Is Jack Ryan the same person as Paul Ryan?

Oops - yes, of course. I meant Jack Ryan in all cases where I wrote Paul. Maybe I was derailed by J for Jeri or something...

Here is the guy we keep talking about on here -- That is Paul Ryan of Wisconsin. The last syllable of that state's name is "sin" and maybe that is important to you and something you find important or significant.

Gerson was saying that conservatives have a lesson to learn in mercy. I think you have said that, too.

Jack Ryan: I remember reading about this and thinking the guy didn't have a chance in Republican politics or anybody's politics. I can't even imagine the Libertarians running him for anything. He seems like a nasty piece of work. I don't see why you are exposing us to all of his transgressions, except to be nasty yourself. Did Gerson mention him? Were you hoping Jack Ryan and Paul Ryan were the same person, knowing conservatives like the latter guy? What the heck were you doing?

Whoa, whoa - relax, Kate!

I made a simple mistake of typing Paul when I meant Jack. Truth be told, I didn't know, or consciously remember, that there was a congressman named Paul Ryan (who also happens to be a Republican - what are the odds?). I corrected myself. Do note that my links all go to stuff about Jack Ryan. Jack. Not Paul. And where did "we" talk about Paul Ryan? Only I made that little blunder. I've only been talking about Jack Ryan. I've not heard a thing about any Paul Ryan scandals. He might be a wonderfully moral man.

So now it's that Gerson was really scolding the conservatives? Come on. He clearly said he'd "rather live among those who recognize standards and fail to meet them than among those who mock all standards as lies."

So, first, his claim that the liberals who mock the Traditional Family Moral Values conservatives' hypocrisy "mock all standards as lies" is just flat-out silly. As I said, mocking hypocrisy is not denying the standard, it's expressing disgust and amusement with the hollow grandstanding and self-righteousness. You'll get to do this too when Dennis Kucinich or Rachel Maddow get busted for torturing Muslims in their basements, okay?

Secondly, as I was pointing out in the case of JACK Ryan (not Paul or John or Bill or whatever other generic name could go before Ryan), I think that a lot of these Noble Defenders of Virtue don't really care so much about the virtues and morality as much as they do the power, money and audience that they can acquire by spouting off to a certain voting demographic (many of whom DO genuinely care about such things) and pushing their buttons. It's not like Jack Ryan is the only example, either. We could get into the wholesome Vegas-Atlantic City lifestyle of Bill Bennett, or Gingrich's shenanigans at the exact same time he was pushing for Clinton's ouster for grave moral transgressions (although if forced to compare them on a lowliness scale, I'm not sure Gingrich would come out on top), or any of the myriad Republican sex offenders. I don't think that Jack Ryan really did "recognize standards" on those moral issues he promoted so much before (perhaps he does now, who know); I don't think he - and plenty of others like him - actually did hold those ideals in any serious sense.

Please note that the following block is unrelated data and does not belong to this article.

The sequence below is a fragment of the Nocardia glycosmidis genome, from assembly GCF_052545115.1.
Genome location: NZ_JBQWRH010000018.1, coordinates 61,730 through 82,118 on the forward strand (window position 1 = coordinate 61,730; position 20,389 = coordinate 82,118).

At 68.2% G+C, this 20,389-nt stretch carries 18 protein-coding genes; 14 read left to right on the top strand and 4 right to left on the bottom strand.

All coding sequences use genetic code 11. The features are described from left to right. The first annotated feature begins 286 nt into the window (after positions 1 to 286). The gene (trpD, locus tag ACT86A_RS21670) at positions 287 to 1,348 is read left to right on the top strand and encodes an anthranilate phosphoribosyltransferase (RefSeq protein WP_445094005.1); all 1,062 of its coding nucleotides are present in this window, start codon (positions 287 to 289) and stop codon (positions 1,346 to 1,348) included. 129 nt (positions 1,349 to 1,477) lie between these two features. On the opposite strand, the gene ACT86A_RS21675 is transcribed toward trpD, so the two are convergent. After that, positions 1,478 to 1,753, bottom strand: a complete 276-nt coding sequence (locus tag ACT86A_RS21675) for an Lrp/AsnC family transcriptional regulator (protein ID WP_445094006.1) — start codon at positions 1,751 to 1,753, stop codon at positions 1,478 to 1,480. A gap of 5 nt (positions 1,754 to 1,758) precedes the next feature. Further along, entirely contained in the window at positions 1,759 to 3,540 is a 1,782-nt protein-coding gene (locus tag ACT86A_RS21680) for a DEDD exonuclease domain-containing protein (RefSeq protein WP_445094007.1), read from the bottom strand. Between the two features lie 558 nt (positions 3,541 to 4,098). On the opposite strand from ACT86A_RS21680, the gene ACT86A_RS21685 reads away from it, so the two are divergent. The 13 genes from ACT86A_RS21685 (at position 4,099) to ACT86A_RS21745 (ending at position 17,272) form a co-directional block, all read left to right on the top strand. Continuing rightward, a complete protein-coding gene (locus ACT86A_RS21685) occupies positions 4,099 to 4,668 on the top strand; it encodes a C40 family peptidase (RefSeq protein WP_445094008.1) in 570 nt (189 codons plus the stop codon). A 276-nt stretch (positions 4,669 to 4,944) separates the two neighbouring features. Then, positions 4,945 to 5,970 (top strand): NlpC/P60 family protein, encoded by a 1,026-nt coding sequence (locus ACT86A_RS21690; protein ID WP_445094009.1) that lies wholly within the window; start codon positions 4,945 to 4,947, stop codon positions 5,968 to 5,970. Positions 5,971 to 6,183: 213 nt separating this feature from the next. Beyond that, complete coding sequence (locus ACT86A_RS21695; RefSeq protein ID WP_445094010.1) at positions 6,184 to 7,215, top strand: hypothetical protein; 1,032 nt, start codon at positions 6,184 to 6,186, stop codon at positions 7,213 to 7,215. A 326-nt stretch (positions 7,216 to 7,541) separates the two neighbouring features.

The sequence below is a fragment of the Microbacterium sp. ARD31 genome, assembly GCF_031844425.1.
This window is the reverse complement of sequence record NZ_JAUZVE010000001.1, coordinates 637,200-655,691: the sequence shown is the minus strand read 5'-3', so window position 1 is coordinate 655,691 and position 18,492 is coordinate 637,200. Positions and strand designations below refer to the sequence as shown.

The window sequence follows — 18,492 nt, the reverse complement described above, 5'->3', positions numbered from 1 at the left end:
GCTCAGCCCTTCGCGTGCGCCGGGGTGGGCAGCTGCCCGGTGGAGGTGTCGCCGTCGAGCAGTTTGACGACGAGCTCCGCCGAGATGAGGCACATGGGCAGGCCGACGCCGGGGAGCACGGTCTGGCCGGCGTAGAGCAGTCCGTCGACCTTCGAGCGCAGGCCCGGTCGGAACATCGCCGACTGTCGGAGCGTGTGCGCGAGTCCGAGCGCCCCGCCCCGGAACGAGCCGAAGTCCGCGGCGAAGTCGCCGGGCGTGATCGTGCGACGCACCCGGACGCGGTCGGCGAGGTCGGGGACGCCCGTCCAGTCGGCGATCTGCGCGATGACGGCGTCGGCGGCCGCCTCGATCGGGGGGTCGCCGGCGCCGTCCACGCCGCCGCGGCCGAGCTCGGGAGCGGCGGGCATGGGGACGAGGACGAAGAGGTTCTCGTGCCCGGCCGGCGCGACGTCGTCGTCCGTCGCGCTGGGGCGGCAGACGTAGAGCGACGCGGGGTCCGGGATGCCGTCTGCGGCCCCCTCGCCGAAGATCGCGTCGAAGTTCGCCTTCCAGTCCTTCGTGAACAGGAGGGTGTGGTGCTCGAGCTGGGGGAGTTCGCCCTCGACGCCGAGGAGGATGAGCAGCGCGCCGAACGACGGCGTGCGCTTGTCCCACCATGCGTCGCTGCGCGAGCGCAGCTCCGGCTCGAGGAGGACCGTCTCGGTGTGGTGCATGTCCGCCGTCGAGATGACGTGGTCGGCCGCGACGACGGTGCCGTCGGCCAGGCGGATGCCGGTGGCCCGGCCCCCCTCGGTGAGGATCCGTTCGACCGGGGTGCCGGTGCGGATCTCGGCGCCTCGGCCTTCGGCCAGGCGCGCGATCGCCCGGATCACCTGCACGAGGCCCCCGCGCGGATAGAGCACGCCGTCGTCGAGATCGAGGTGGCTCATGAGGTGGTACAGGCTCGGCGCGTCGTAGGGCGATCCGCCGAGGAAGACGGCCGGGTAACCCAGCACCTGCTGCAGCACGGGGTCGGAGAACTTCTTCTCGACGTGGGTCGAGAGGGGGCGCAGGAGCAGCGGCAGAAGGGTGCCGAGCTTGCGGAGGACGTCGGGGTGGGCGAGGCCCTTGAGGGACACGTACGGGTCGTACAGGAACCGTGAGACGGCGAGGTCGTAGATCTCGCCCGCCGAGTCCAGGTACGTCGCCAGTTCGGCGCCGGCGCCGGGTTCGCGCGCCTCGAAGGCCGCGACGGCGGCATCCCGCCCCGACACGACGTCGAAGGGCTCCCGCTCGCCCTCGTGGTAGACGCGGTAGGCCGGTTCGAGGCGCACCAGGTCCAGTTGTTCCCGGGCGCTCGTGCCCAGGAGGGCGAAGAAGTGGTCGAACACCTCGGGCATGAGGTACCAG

What do you mean that Jack Ryan didn't "have a chance in Republican politics"?? He won his primary in '04 and sounds like a fit with the tea party crowd - "During his Senate campaign, Ryan was a proponent of across-the-board tax cuts and tort reform, an effort to limit payout in medical malpractice lawsuits, as well as a proponent of school choice." (Wiki) Had it not been for the revelations of his creepy personal life (which, perhaps should not have been revealed, but since they were, we can see the laughable chasm between his stated ideals and his actual behavior) he would've raked in plenty of conservative votes, of course.

"I don't see why you are exposing us to all of his transgressions, except to be nasty yourself."

I didn't realize you were so delicate. As you've said before, "nasty in politics is not really a problem for [you]."
I "exposed" you to his "transgressions" to point out that he's a prime example of someone who didn't just slip and fall from his high standards that he truly, deeply believed in.

Just consider it "tough love," Kate.